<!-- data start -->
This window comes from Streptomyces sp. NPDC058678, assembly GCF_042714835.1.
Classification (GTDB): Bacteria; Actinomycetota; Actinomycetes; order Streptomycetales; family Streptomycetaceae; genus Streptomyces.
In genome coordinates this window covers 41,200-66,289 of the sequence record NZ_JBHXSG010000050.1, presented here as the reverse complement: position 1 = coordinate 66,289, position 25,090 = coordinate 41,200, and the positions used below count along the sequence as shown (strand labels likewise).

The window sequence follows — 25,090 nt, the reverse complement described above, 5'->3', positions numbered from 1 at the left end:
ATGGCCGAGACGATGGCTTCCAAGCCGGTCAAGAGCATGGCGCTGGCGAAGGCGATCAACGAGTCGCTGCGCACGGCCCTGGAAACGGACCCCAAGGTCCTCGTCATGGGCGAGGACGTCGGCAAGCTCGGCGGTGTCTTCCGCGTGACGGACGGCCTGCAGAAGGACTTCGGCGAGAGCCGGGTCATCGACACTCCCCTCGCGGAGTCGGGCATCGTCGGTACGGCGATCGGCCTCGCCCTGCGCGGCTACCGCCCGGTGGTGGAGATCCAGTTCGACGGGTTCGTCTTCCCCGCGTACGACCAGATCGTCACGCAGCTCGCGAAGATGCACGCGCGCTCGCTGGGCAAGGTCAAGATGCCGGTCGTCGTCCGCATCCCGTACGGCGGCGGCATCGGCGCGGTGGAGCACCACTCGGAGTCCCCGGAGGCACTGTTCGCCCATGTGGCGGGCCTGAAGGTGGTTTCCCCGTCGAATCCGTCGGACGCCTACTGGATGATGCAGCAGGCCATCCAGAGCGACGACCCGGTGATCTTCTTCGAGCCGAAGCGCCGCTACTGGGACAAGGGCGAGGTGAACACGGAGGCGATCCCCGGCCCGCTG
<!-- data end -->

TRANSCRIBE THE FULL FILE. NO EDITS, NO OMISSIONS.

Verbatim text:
This window comes from Streptomyces sp. NPDC058678, assembly GCF_042714835.1.
Classification (GTDB): Bacteria; Actinomycetota; Actinomycetes; order Streptomycetales; family Streptomycetaceae; genus Streptomyces.
In genome coordinates this window covers 41,200-66,289 of the sequence record NZ_JBHXSG010000050.1, presented here as the reverse complement: position 1 = coordinate 66,289, position 25,090 = coordinate 41,200, and the positions used below count along the sequence as shown (strand labels likewise).

The window sequence follows — 25,090 nt, the reverse complement described above, 5'->3', positions numbered from 1 at the left end:
ATGGCCGAGACGATGGCTTCCAAGCCGGTCAAGAGCATGGCGCTGGCGAAGGCGATCAACGAGTCGCTGCGCACGGCCCTGGAAACGGACCCCAAGGTCCTCGTCATGGGCGAGGACGTCGGCAAGCTCGGCGGTGTCTTCCGCGTGACGGACGGCCTGCAGAAGGACTTCGGCGAGAGCCGGGTCATCGACACTCCCCTCGCGGAGTCGGGCATCGTCGGTACGGCGATCGGCCTCGCCCTGCGCGGCTACCGCCCGGTGGTGGAGATCCAGTTCGACGGGTTCGTCTTCCCCGCGTACGACCAGATCGTCACGCAGCTCGCGAAGATGCACGCGCGCTCGCTGGGCAAGGTCAAGATGCCGGTCGTCGTCCGCATCCCGTACGGCGGCGGCATCGGCGCGGTGGAGCACCACTCGGAGTCCCCGGAGGCACTGTTCGCCCATGTGGCGGGCCTGAAGGTGGTTTCCCCGTCGAATCCGTCGGACGCCTACTGGATGATGCAGCAGGCCATCCAGAGCGACGACCCGGTGATCTTCTTCGAGCCGAAGCGCCGCTACTGGGACAAGGGCGAGGTGAACACGGAGGCGATCCCCGGCCCGCTG